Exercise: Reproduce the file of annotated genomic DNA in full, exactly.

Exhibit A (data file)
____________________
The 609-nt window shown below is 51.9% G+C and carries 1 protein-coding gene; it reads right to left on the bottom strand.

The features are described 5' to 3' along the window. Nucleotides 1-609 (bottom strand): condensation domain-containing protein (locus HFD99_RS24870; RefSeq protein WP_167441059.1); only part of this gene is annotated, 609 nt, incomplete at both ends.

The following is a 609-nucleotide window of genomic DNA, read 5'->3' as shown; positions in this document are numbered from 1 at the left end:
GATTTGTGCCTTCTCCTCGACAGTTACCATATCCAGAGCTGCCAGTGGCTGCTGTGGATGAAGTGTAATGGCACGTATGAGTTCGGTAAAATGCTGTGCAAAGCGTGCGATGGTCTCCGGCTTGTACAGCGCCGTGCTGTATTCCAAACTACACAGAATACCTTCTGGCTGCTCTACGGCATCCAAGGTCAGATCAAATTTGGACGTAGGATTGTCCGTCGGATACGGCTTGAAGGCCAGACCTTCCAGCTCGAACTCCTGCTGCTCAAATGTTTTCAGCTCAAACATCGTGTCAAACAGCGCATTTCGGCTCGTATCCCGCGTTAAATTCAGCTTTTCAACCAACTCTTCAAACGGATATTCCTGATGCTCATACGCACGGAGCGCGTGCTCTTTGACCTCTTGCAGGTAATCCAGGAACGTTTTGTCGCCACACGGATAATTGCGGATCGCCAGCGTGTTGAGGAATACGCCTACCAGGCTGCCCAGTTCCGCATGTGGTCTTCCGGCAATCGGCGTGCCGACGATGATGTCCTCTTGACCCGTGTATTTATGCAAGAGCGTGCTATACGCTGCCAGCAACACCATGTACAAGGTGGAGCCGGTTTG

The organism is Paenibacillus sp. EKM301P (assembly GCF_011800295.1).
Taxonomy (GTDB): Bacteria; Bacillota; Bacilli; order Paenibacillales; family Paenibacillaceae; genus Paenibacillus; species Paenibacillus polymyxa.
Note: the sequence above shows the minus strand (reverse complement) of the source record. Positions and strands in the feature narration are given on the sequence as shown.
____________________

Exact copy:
The 609-nt window shown below is 51.9% G+C and carries 1 protein-coding gene; it reads right to left on the bottom strand.

The features are described 5' to 3' along the window. Nucleotides 1-609 (bottom strand): condensation domain-containing protein (locus HFD99_RS24870; RefSeq protein WP_167441059.1); only part of this gene is annotated, 609 nt, incomplete at both ends.

The following is a 609-nucleotide window of genomic DNA, read 5'->3' as shown; positions in this document are numbered from 1 at the left end:
GATTTGTGCCTTCTCCTCGACAGTTACCATATCCAGAGCTGCCAGTGGCTGCTGTGGATGAAGTGTAATGGCACGTATGAGTTCGGTAAAATGCTGTGCAAAGCGTGCGATGGTCTCCGGCTTGTACAGCGCCGTGCTGTATTCCAAACTACACAGAATACCTTCTGGCTGCTCTACGGCATCCAAGGTCAGATCAAATTTGGACGTAGGATTGTCCGTCGGATACGGCTTGAAGGCCAGACCTTCCAGCTCGAACTCCTGCTGCTCAAATGTTTTCAGCTCAAACATCGTGTCAAACAGCGCATTTCGGCTCGTATCCCGCGTTAAATTCAGCTTTTCAACCAACTCTTCAAACGGATATTCCTGATGCTCATACGCACGGAGCGCGTGCTCTTTGACCTCTTGCAGGTAATCCAGGAACGTTTTGTCGCCACACGGATAATTGCGGATCGCCAGCGTGTTGAGGAATACGCCTACCAGGCTGCCCAGTTCCGCATGTGGTCTTCCGGCAATCGGCGTGCCGACGATGATGTCCTCTTGACCCGTGTATTTATGCAAGAGCGTGCTATACGCTGCCAGCAACACCATGTACAAGGTGGAGCCGGTTTG

The organism is Paenibacillus sp. EKM301P (assembly GCF_011800295.1).
Taxonomy (GTDB): Bacteria; Bacillota; Bacilli; order Paenibacillales; family Paenibacillaceae; genus Paenibacillus; species Paenibacillus polymyxa.
Note: the sequence above shows the minus strand (reverse complement) of the source record. Positions and strands in the feature narration are given on the sequence as shown.